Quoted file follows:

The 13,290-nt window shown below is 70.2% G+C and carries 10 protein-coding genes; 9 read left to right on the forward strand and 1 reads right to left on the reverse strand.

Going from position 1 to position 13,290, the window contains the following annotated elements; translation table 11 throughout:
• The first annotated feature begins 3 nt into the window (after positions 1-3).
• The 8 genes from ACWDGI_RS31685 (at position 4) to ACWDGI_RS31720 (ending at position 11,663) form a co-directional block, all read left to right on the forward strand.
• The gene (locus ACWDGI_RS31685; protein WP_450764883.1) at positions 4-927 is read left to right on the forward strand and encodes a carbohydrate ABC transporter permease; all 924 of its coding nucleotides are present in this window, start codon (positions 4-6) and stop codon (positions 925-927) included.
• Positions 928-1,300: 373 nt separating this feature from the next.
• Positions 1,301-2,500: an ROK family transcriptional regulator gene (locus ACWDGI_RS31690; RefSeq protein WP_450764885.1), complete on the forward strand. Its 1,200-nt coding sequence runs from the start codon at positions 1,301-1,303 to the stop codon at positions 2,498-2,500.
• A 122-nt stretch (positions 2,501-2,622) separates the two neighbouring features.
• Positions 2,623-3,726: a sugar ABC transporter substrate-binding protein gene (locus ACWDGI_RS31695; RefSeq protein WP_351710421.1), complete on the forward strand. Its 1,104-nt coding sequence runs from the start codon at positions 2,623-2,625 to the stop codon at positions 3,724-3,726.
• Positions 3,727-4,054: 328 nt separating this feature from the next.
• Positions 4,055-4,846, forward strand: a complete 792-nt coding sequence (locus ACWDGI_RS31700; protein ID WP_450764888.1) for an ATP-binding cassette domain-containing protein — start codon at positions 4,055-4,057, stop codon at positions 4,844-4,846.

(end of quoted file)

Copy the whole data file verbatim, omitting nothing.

The 13,290-nt window shown below is 70.2% G+C and carries 10 protein-coding genes; 9 read left to right on the forward strand and 1 reads right to left on the reverse strand.

Going from position 1 to position 13,290, the window contains the following annotated elements; translation table 11 throughout:
• The first annotated feature begins 3 nt into the window (after positions 1-3).
• The 8 genes from ACWDGI_RS31685 (at position 4) to ACWDGI_RS31720 (ending at position 11,663) form a co-directional block, all read left to right on the forward strand.
• The gene (locus ACWDGI_RS31685; protein WP_450764883.1) at positions 4-927 is read left to right on the forward strand and encodes a carbohydrate ABC transporter permease; all 924 of its coding nucleotides are present in this window, start codon (positions 4-6) and stop codon (positions 925-927) included.
• Positions 928-1,300: 373 nt separating this feature from the next.
• Positions 1,301-2,500: an ROK family transcriptional regulator gene (locus ACWDGI_RS31690; RefSeq protein WP_450764885.1), complete on the forward strand. Its 1,200-nt coding sequence runs from the start codon at positions 1,301-1,303 to the stop codon at positions 2,498-2,500.
• A 122-nt stretch (positions 2,501-2,622) separates the two neighbouring features.
• Positions 2,623-3,726: a sugar ABC transporter substrate-binding protein gene (locus ACWDGI_RS31695; RefSeq protein WP_351710421.1), complete on the forward strand. Its 1,104-nt coding sequence runs from the start codon at positions 2,623-2,625 to the stop codon at positions 3,724-3,726.
• Positions 3,727-4,054: 328 nt separating this feature from the next.
• Positions 4,055-4,846, forward strand: a complete 792-nt coding sequence (locus ACWDGI_RS31700; protein ID WP_450764888.1) for an ATP-binding cassette domain-containing protein — start codon at positions 4,055-4,057, stop codon at positions 4,844-4,846.